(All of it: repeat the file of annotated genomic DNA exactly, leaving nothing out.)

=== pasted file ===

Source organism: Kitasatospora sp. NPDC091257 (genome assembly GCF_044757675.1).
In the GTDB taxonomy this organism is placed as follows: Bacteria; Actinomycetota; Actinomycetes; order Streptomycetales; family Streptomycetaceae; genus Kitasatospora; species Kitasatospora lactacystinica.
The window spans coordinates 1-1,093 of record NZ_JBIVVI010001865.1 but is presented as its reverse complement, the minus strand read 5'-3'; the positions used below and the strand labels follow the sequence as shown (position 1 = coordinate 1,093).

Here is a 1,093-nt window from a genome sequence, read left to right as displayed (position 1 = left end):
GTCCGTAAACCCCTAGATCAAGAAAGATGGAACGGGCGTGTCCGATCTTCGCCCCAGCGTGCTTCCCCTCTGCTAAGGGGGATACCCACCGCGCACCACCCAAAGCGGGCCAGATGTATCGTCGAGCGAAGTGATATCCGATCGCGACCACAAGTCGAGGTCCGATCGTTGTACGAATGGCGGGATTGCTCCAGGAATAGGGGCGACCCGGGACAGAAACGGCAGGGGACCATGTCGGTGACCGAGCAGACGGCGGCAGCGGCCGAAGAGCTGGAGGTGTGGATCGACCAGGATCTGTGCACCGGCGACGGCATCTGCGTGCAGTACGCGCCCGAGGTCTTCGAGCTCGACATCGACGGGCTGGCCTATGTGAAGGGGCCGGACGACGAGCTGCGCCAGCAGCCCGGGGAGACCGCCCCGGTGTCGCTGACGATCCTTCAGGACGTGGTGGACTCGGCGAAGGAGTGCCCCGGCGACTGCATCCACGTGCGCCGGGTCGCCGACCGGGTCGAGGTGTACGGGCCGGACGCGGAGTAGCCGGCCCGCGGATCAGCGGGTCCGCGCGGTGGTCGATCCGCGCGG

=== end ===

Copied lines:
Source organism: Kitasatospora sp. NPDC091257 (genome assembly GCF_044757675.1).
In the GTDB taxonomy this organism is placed as follows: Bacteria; Actinomycetota; Actinomycetes; order Streptomycetales; family Streptomycetaceae; genus Kitasatospora; species Kitasatospora lactacystinica.
The window spans coordinates 1-1,093 of record NZ_JBIVVI010001865.1 but is presented as its reverse complement, the minus strand read 5'-3'; the positions used below and the strand labels follow the sequence as shown (position 1 = coordinate 1,093).

Here is a 1,093-nt window from a genome sequence, read left to right as displayed (position 1 = left end):
GTCCGTAAACCCCTAGATCAAGAAAGATGGAACGGGCGTGTCCGATCTTCGCCCCAGCGTGCTTCCCCTCTGCTAAGGGGGATACCCACCGCGCACCACCCAAAGCGGGCCAGATGTATCGTCGAGCGAAGTGATATCCGATCGCGACCACAAGTCGAGGTCCGATCGTTGTACGAATGGCGGGATTGCTCCAGGAATAGGGGCGACCCGGGACAGAAACGGCAGGGGACCATGTCGGTGACCGAGCAGACGGCGGCAGCGGCCGAAGAGCTGGAGGTGTGGATCGACCAGGATCTGTGCACCGGCGACGGCATCTGCGTGCAGTACGCGCCCGAGGTCTTCGAGCTCGACATCGACGGGCTGGCCTATGTGAAGGGGCCGGACGACGAGCTGCGCCAGCAGCCCGGGGAGACCGCCCCGGTGTCGCTGACGATCCTTCAGGACGTGGTGGACTCGGCGAAGGAGTGCCCCGGCGACTGCATCCACGTGCGCCGGGTCGCCGACCGGGTCGAGGTGTACGGGCCGGACGCGGAGTAGCCGGCCCGCGGATCAGCGGGTCCGCGCGGTGGTCGATCCGCGCGG